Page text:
Writing realistic crime fiction is hard work, especially when you’re a stickler for verisimilitude. When your protagonist is a seasoned killer, research can take you right up to Nietzsche’s abyss. Luckily, things get easier after the first few killings…

Apart from being an accomplished prevaricator, Martyn already possessed an eclectic variety of skills that qualified him to write the Amsterdam Assassin Series. Skills he shares with his deadly fictional characters…

Find the book on Amazon: https://www.amazon.com/gp/product/B00GO6VQ8O/

Read Martyn’s thoughts on his blog: http://amsterdamassassin.wordpress.com/

And his website http://tao-of-violence.weebly.com/

 

Cat

Book Review: Operation Badger by Tabitha Ormiston Smith

Today, I’m glad to bring another book by the wonderful Tabitha Ormiston Smith. I’ve reviewed three of her books in the past (Dance of Chaos, Operation Camilla, and Once Upon a Dragon). Now, I’ve got Operation Badger, her latest “cat mystery”.

Operation Badger

Detective Senior Constable Ben Jackson is handsome, kind, diligent, dedicated and a total mensch. He’s also as thick as two planks.
His girlfriend, Tammy, is clever as anything, but sillier than a wet hen.
And then there is Tom. Tom is a cat.
Follow this unlikely crime-busting trio as they bucket from one disaster to another.

Cat

My Review: 4 Stars

I loved how quintessentially Australian this book was! The latest in the “Operation Tomcat” novels was as quirky and off-the-wall as I was hoping for. It wasn’t quite as funny or utterly over-the-top outrageous as the previous one, but it was still highly entertaining. Short, sweet, and a humorous read overall—just what I was expecting from the book.

I received it in exchange for an honest review, and I always smile when reading Tabitha’s books.

Here’s a Taste:

A wide, happy smile rose to Ben’s face as he stepped out of the bakery, the flat box carefully balanced. It was a new week, he was on afternoons, his favourite shift, the sun was shining and he had on a brand-new suit. He was on his way to work at a job he loved, and later he would go home to the most beautiful woman in the world. Everything in Ben’s life was just about perfect, he reckoned, and so on this perfect day he had detoured to the bakery on his way back from court for a box of fancy doughnuts to treat his mates in the squadroom.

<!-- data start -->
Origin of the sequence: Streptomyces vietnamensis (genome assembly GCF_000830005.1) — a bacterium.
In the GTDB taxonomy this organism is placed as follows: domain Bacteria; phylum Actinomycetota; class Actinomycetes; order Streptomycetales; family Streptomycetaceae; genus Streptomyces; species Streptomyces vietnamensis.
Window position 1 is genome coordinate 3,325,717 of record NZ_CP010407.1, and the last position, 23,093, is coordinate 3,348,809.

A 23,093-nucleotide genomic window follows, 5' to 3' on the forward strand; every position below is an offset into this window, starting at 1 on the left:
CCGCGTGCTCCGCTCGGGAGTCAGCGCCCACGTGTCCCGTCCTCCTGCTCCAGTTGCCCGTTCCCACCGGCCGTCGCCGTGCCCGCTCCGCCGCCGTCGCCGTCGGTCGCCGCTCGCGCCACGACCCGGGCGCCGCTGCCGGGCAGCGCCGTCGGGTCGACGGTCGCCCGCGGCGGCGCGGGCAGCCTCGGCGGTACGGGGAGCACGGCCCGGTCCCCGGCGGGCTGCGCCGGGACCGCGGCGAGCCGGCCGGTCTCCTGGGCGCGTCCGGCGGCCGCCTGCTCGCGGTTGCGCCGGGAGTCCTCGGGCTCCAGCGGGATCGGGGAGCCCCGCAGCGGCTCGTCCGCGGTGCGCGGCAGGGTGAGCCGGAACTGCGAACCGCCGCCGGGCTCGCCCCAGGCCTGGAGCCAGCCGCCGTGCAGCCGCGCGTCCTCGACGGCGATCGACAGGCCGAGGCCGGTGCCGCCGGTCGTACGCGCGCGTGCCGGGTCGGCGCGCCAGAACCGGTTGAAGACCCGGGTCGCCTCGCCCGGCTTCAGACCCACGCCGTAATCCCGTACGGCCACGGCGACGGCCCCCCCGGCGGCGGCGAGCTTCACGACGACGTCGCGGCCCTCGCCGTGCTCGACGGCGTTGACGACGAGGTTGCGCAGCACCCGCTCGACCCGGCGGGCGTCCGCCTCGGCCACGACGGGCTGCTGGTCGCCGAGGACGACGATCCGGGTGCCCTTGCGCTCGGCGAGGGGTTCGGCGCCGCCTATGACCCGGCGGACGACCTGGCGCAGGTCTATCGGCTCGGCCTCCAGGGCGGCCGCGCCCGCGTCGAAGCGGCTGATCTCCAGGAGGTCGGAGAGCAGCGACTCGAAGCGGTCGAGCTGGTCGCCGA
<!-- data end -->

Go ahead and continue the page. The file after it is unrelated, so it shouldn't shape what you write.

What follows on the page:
Ben’s shoulders squared and his chin lifted as he stepped onto the wide pavement. Look at all those citizens going about their business. He was their protector, one link in the Thin Blue Line that separated the good people from the Bad Guys. Ever since he could remember, Ben had always wanted to be a policeman; it was his life’s dream come true. He was Living His Dream. Not bad for twenty-seven.

A klaxon shrieked and he almost dropped the box. Hell! It was the bank down the street. Two men ran out and piled into a rusty old vehicle, roaring away in a cloud of smoke. Shit! A robbery! Heart pounding, Ben raced to his car and fumbled to get the key in. The suspect vehicle was turning the corner at the Carrington Street intersection. If he got right after them.…

And then it happened. The keys dropped from his fingers, and as he grabbed for them his hand just grazed them, knocking them away, and as time slowed he seemed to watch in horror for an eternity as they sailed gracefully away towards the kerb.

Towards the stormwater drain.

As Ben launched himself in a flying tackle, right arm extended vainly grasping for his keys, he had an instant in which to reflect that he must look just like Superman flying through the air, and then he was down on his belly in the gutter, trying to suck in air against his winded diaphragm, watching as the keys slid slowly, but inexorably, out of sight.

About the Author:

Tabitha Ormiston-Smith has spent her life in the pursuit of a good laugh. This quest has taken her through financial reporting, Information Technology, the military, commercial recovery and degrees in Computer Science, Philosophy and Law. Still on the hunt, now Tabitha shares her kills with her readers.

Find the book on Amazon: https://www.amazon.com/Operation-Badger-Tomcat-Book-ebook/dp/B071HGP7T5

Read Tabitha’s thoughts on her website: http://tormistonsmith.wix.com/tabitha

Connect with her on Facebook: https://www.facebook.com/OrmistonSmith/